Great Sex Doesn't Just Happen

Having sex is a natural physiological practice. People have figured it out on their own since the beginning of time. Without how-to books or online instructional courses, people from every tribe and nation manage to procreate. Because sex is natural, we tend to put it in the category of other natural physical acts like eating and sleeping. You don't have to focus on learning how to master these things – they just naturally happen.

Although sex "just happens", a dynamic sex life does not. Without effort, time and attention, sex can easily and quickly become mundane and predictable and can even turn into a dreaded necessity to place on the "to-do" list.

When couples run into difficulties they tend to give up, concluding, "We're just not that great together." Ironically, they don't expect anything else in marriage to "just happen". They understand that being financially healthy depends on budgets, planning and communication. Even staying healthy requires a proactive approach to food and exercise. Why should sex be any different?

What is the right response to the age-old dilemma of boring sex?

As a couple, have you ever set aside significant time and energy specifically to improve your sex life? Instead of approaching sex as a natural, necessary, physical act, consider approaching it as a gift – an interest and an ability that can be cultivated. You will never be a great cook unless you experiment with new recipes, read cookbooks and practice cooking. You will never be a great tennis player unless you take lessons and play regularly. You will never learn to play the trumpet without hours of practice.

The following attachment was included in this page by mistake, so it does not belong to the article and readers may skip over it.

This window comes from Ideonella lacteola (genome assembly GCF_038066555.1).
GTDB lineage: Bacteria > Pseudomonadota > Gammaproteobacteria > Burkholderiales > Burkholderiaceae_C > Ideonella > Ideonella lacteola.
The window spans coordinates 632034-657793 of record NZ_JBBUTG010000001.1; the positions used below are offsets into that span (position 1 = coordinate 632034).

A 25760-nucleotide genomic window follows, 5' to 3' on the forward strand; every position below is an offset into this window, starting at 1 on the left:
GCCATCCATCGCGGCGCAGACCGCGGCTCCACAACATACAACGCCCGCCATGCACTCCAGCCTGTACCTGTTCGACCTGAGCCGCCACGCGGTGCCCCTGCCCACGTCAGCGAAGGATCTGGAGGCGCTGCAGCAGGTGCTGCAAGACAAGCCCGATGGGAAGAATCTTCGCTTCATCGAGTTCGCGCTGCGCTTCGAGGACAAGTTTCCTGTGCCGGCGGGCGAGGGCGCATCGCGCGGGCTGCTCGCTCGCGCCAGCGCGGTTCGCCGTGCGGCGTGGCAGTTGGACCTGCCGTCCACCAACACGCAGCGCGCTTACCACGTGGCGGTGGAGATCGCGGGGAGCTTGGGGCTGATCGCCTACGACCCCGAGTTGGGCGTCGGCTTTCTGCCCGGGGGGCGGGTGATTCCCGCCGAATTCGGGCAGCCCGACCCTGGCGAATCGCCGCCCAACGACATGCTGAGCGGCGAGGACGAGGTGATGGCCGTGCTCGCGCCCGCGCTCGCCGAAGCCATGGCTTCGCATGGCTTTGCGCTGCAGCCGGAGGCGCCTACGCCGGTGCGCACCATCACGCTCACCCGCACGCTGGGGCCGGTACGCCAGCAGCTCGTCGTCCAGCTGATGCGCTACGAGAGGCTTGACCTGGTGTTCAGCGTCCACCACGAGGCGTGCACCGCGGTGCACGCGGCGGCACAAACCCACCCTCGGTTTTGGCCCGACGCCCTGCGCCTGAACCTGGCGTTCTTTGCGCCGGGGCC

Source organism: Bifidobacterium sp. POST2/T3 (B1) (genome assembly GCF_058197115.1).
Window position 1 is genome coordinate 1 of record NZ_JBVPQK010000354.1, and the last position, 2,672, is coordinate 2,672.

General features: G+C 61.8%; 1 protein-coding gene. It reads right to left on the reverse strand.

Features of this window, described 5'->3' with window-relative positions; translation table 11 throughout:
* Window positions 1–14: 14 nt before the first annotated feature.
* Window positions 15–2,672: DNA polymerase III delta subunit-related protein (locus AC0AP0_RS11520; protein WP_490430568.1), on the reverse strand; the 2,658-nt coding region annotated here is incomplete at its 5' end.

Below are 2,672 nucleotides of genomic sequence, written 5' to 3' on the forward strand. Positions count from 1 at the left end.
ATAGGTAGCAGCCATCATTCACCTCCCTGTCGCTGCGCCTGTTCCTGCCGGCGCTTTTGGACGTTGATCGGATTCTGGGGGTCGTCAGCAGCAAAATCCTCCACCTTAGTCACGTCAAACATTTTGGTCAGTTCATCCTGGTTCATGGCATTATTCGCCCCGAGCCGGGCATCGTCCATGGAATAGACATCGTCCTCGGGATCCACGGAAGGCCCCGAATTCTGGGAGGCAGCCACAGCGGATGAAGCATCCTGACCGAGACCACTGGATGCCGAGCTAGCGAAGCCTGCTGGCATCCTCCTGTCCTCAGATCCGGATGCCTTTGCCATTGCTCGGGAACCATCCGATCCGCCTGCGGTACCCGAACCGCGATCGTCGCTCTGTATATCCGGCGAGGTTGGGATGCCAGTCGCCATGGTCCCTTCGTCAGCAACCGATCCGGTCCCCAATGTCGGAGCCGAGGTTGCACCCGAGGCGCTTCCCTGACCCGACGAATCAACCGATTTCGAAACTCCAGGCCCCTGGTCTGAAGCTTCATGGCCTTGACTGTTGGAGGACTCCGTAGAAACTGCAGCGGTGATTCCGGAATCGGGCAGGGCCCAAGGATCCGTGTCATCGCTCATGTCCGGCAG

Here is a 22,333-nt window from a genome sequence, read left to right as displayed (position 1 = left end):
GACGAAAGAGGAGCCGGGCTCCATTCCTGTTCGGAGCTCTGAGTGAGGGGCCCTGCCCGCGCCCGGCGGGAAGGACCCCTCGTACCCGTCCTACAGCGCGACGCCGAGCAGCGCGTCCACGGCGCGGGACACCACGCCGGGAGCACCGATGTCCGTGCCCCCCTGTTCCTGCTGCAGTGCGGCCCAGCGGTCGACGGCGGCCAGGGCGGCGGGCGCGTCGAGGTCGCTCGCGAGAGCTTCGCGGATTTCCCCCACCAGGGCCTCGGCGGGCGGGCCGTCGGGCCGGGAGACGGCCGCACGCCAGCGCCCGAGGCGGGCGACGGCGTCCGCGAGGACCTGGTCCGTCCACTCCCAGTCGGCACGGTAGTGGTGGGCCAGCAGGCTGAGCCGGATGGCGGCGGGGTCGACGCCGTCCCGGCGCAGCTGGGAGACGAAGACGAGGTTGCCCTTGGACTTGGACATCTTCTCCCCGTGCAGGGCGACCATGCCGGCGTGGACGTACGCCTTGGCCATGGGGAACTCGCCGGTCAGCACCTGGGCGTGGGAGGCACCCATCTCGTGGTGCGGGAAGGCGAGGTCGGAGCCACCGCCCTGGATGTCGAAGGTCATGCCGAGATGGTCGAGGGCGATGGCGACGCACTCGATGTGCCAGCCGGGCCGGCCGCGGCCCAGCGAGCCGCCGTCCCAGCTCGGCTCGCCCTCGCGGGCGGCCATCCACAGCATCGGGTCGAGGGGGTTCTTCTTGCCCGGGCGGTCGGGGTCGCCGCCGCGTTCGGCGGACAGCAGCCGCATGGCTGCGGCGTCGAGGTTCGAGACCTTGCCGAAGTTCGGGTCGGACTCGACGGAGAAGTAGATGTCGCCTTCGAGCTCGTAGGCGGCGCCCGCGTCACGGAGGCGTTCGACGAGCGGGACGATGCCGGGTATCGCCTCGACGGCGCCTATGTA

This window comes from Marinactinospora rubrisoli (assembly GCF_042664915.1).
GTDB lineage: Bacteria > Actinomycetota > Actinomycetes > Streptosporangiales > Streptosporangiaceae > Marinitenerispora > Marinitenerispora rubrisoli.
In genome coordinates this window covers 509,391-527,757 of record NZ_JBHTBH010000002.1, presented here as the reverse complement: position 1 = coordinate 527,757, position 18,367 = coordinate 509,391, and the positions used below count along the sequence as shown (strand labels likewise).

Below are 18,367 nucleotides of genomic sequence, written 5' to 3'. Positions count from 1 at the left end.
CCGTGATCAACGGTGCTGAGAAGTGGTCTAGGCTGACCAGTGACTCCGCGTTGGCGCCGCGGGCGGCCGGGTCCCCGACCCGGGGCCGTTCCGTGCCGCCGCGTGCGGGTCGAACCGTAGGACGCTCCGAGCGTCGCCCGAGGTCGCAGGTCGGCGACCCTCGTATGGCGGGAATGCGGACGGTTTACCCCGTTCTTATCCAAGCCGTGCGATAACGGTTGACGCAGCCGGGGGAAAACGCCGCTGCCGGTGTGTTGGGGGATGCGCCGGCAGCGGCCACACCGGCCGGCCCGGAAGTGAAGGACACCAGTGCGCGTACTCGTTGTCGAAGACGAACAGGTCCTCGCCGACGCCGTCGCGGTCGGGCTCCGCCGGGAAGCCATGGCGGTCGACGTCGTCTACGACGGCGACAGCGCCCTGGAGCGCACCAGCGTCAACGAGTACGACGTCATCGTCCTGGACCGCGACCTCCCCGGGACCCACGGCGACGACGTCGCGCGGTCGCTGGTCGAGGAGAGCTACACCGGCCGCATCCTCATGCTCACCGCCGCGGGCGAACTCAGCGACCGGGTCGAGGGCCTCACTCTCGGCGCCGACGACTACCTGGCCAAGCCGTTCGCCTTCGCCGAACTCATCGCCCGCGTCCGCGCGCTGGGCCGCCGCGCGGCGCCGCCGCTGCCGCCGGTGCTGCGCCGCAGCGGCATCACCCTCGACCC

Don't assume that sex is any different. You won't have a great sex life unless you make it a priority to actually work on intimacy together.

Marital intimacy is fraught with hindrances such as poor communication, unmet expectations and resentment, primarily stemming from the vast differences between male and female sexuality. Perhaps you and your spouse have found yourselves frustrated in the bedroom, in which case it's probably time for some continuing education.

Become a student of your spouse. It took me 10 years of school to become a psychologist. Throughout that time, I was exposed to a fair amount of information on human sexuality. Needless to say, I felt more equipped than the average wife to understand a husband's needs. Boy, did I overestimate my sex education!

Regardless of your background, you have a lot to learn about your spouse's sexuality. In fact, much of what you assume may actually be wrong. If you want a deeply satisfying sex life, you must go back to being a student.

Excerpted from No More Headaches: Enjoying Sex & Intimacy in Marriage, published by Tyndale House Publishers, Inc. Copyright © 2009 by Julianna Slattery. All rights reserved. International copyright secured. Used by permission.

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